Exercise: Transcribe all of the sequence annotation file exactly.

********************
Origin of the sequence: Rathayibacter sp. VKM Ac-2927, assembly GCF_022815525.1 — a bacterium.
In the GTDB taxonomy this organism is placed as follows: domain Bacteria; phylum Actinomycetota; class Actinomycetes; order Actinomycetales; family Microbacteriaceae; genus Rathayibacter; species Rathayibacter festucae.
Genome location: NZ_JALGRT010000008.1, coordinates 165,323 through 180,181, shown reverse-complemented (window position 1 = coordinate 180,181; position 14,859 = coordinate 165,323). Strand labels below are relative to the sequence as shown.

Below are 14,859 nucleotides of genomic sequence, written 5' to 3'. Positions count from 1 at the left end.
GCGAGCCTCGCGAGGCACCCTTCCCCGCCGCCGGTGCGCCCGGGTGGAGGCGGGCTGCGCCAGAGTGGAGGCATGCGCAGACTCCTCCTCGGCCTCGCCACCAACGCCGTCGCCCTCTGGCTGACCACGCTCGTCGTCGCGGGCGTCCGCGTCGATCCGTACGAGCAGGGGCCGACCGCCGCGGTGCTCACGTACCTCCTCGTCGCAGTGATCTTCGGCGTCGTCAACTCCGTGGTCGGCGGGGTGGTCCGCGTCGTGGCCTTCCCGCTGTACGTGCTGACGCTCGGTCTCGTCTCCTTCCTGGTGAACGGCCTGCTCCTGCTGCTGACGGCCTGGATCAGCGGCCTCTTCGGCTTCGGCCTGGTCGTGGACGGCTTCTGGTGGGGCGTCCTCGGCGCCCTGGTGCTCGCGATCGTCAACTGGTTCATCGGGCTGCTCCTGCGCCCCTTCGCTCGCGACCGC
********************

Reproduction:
Origin of the sequence: Rathayibacter sp. VKM Ac-2927, assembly GCF_022815525.1 — a bacterium.
In the GTDB taxonomy this organism is placed as follows: domain Bacteria; phylum Actinomycetota; class Actinomycetes; order Actinomycetales; family Microbacteriaceae; genus Rathayibacter; species Rathayibacter festucae.
Genome location: NZ_JALGRT010000008.1, coordinates 165,323 through 180,181, shown reverse-complemented (window position 1 = coordinate 180,181; position 14,859 = coordinate 165,323). Strand labels below are relative to the sequence as shown.

Below are 14,859 nucleotides of genomic sequence, written 5' to 3'. Positions count from 1 at the left end.
GCGAGCCTCGCGAGGCACCCTTCCCCGCCGCCGGTGCGCCCGGGTGGAGGCGGGCTGCGCCAGAGTGGAGGCATGCGCAGACTCCTCCTCGGCCTCGCCACCAACGCCGTCGCCCTCTGGCTGACCACGCTCGTCGTCGCGGGCGTCCGCGTCGATCCGTACGAGCAGGGGCCGACCGCCGCGGTGCTCACGTACCTCCTCGTCGCAGTGATCTTCGGCGTCGTCAACTCCGTGGTCGGCGGGGTGGTCCGCGTCGTGGCCTTCCCGCTGTACGTGCTGACGCTCGGTCTCGTCTCCTTCCTGGTGAACGGCCTGCTCCTGCTGCTGACGGCCTGGATCAGCGGCCTCTTCGGCTTCGGCCTGGTCGTGGACGGCTTCTGGTGGGGCGTCCTCGGCGCCCTGGTGCTCGCGATCGTCAACTGGTTCATCGGGCTGCTCCTGCGCCCCTTCGCTCGCGACCGC